This afternoon, I was feeling super annoyed at how much I literally just sit holding my baby while she eats eats eats eats eat. And as I scrolled through Instagram, I saw a picture my friend posted - a picture of her with her arm around her friend, a mother that had to deliver her baby two months early. And now that sweet one lb, fourteen oz. baby will be in the nicu for the next two months to finish growing. I saw that and, again, I started to cry. I sat there cuddling my nearly eight pound baby, so so incredibly thankful that she is perfectly perfect and I am home with her and can feed her myself and she is doing amazingly well.

I'm feeling overwhelmed with love but also overwhelmed with a whole lot of other things. I've never felt so anxious while driving or so aware of all the stupid drivers around. I've never felt so completely out of control of my own emotions. Every single other mom that I've talked to about this has said to me, "This is so completely normal," and I cannot tell you how much better that makes me feel. Kindness and understanding and patience go a long way.

As do visits from your mom, even when they're just to deliver lunch.
As do sunflowers and a box of brownies when you can't even. Thank you, Ryan. I don't know what I would do without you.

All this to say - hi. I'm here. I'm figuring out this new me and it's scary and wonderful and really intense. But I am thankful for the kindness and love surrounding me.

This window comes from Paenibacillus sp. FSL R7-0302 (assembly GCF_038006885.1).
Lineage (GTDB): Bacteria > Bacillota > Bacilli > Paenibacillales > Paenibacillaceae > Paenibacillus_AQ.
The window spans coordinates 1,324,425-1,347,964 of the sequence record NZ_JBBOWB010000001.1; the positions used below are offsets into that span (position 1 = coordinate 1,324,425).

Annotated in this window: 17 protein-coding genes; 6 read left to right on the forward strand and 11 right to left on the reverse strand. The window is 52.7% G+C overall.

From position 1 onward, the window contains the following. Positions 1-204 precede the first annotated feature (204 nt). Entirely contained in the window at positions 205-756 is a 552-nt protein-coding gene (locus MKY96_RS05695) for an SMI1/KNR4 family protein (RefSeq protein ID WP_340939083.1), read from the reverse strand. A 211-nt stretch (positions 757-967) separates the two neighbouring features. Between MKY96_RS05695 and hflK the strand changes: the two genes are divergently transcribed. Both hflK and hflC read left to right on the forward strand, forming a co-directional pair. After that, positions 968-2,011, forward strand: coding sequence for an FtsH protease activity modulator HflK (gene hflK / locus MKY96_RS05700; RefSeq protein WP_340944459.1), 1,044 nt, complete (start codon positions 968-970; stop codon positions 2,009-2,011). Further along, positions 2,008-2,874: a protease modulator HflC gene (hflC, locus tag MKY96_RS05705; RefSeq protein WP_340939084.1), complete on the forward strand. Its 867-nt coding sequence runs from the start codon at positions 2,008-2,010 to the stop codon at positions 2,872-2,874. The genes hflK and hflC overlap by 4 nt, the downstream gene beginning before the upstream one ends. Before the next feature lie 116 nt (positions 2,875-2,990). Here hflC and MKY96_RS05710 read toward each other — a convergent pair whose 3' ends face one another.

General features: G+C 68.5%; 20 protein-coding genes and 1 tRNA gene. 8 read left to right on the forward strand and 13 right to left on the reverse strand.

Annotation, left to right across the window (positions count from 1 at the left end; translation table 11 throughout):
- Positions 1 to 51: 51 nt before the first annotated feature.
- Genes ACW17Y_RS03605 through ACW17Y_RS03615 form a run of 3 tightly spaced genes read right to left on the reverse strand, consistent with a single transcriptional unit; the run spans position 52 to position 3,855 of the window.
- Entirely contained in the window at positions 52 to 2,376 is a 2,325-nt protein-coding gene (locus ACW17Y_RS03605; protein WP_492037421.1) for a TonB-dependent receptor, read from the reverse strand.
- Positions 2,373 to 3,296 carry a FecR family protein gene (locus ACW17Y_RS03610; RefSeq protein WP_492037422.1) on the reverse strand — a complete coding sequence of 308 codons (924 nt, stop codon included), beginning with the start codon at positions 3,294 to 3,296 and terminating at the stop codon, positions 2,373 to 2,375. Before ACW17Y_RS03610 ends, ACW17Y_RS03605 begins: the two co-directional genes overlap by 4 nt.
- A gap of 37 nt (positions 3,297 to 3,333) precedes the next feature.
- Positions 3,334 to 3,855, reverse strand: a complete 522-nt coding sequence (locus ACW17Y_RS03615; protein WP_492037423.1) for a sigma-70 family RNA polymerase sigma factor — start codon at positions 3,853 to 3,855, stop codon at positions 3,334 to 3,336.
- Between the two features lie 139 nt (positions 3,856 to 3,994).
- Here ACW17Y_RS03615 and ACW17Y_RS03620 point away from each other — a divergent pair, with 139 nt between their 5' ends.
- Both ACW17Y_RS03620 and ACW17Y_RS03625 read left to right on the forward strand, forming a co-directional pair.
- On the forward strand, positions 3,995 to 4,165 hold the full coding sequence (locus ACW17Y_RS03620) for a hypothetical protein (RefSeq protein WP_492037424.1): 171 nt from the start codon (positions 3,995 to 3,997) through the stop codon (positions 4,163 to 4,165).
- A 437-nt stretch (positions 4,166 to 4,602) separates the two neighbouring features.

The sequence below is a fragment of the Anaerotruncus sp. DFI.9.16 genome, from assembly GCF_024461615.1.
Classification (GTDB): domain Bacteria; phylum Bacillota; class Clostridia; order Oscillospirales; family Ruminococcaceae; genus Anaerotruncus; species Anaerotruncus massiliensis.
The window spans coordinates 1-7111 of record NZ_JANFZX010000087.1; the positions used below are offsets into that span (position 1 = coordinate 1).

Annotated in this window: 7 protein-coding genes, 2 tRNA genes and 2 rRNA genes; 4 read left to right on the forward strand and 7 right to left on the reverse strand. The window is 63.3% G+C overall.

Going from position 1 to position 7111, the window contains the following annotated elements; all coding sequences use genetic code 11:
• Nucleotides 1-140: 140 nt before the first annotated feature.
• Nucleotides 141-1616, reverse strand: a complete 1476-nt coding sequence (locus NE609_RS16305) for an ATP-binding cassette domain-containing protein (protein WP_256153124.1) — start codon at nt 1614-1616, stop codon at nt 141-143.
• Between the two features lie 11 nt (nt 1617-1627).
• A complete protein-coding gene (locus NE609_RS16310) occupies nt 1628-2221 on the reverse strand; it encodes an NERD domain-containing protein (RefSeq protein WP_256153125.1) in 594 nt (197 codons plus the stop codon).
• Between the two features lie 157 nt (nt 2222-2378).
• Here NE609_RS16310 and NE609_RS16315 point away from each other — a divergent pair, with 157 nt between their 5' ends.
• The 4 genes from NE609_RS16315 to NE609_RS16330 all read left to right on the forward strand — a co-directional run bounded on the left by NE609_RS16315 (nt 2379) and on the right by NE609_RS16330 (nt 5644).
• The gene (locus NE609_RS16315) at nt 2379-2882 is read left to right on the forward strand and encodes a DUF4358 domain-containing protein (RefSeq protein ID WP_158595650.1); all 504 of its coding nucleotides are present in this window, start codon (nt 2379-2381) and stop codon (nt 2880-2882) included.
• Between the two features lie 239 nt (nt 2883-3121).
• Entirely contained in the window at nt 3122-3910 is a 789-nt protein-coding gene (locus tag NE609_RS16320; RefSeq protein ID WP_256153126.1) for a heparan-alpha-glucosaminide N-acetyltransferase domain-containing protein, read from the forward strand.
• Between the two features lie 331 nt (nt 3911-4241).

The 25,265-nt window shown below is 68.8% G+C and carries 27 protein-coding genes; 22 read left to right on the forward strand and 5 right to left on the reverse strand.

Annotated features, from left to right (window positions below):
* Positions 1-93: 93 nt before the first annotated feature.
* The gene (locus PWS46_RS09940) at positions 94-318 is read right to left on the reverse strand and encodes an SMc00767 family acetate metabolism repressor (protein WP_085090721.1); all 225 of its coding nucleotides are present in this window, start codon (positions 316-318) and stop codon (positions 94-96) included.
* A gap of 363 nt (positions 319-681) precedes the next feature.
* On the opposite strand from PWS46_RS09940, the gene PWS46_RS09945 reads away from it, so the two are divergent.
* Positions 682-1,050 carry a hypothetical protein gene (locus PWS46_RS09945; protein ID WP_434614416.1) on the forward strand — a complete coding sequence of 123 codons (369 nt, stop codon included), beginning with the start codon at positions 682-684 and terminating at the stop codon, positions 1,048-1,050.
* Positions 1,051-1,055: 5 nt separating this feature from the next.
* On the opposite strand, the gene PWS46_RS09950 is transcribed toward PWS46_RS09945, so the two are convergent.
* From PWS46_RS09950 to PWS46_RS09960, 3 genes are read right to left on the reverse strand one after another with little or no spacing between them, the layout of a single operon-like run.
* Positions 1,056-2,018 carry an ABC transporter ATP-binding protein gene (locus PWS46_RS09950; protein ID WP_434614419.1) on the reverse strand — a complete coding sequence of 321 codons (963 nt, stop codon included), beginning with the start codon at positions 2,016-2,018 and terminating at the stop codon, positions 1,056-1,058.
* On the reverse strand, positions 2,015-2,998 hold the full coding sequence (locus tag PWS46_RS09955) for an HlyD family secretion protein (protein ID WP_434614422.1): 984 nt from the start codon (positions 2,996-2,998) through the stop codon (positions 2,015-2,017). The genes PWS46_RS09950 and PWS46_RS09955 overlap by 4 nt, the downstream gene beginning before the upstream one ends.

Be kind to each other. Everyone is fighting a hard battle. Even when the battle is the best battle they've ever fought.

Sunday, January 22, 2017

the weight

Yesterday, women (and men that love them) around the world marched in solidarity with each other. It was truly an amazing thing to watch as pictures and videos of hundreds of thousands of people across every continent rallying together sprung up all over the internet. It was such an exciting day.

The day before - the dreaded day - I was feeling so torn about going to the march in my city. I sat in front of my computer, avoiding listening to or watching what was taking place in Washington. It felt so gross. So wrong. How did we get here? Is this real? Is 1984 finally a reality? Is this the apocalypse? Why even try anymore? What's the point? What's it all for? Why keep going? My couch is cozy so why ever get up? **drama**

Okay, maybe it wasn't that extreme. I try to stop myself from fully going down that mental path. But, let's be real, it wouldn't be take that much to get me there.

I wanted to march. I really did. It felt important. It felt right.

But, also, I was scared. Really scared. What if some crazy pyscho tries to hurt us? What if this peaceful protest turns into something dangerous? **actual thoughts**

Also, I'm 33 weeks pregnant. 33. weeks. pregnant. I'm a month & a half away from giving birth. I get winded walking through the grocery store for crying out loud. My relatively small body has done an amazing job at growing this baby so far but it's also been telling me lately, "Hey, you gotta lay low. We are on the home stretch here. Chill. We gotta cook this baby a few more weeks."